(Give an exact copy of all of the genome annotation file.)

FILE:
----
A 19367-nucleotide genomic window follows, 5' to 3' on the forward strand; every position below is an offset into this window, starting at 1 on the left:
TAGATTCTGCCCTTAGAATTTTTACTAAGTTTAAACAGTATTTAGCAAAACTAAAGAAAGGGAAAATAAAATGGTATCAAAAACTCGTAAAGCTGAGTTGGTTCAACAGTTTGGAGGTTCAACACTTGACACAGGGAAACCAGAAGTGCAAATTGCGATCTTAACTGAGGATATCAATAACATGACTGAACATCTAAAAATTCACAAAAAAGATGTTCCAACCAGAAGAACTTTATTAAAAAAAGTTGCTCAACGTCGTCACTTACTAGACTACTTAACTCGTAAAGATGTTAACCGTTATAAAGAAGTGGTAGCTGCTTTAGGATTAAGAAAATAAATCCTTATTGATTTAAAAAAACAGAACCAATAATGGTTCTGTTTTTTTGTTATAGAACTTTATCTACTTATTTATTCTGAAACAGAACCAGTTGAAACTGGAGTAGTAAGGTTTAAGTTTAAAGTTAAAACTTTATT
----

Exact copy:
A 19367-nucleotide genomic window follows, 5' to 3' on the forward strand; every position below is an offset into this window, starting at 1 on the left:
TAGATTCTGCCCTTAGAATTTTTACTAAGTTTAAACAGTATTTAGCAAAACTAAAGAAAGGGAAAATAAAATGGTATCAAAAACTCGTAAAGCTGAGTTGGTTCAACAGTTTGGAGGTTCAACACTTGACACAGGGAAACCAGAAGTGCAAATTGCGATCTTAACTGAGGATATCAATAACATGACTGAACATCTAAAAATTCACAAAAAAGATGTTCCAACCAGAAGAACTTTATTAAAAAAAGTTGCTCAACGTCGTCACTTACTAGACTACTTAACTCGTAAAGATGTTAACCGTTATAAAGAAGTGGTAGCTGCTTTAGGATTAAGAAAATAAATCCTTATTGATTTAAAAAAACAGAACCAATAATGGTTCTGTTTTTTTGTTATAGAACTTTATCTACTTATTTATTCTGAAACAGAACCAGTTGAAACTGGAGTAGTAAGGTTTAAGTTTAAAGTTAAAACTTTATT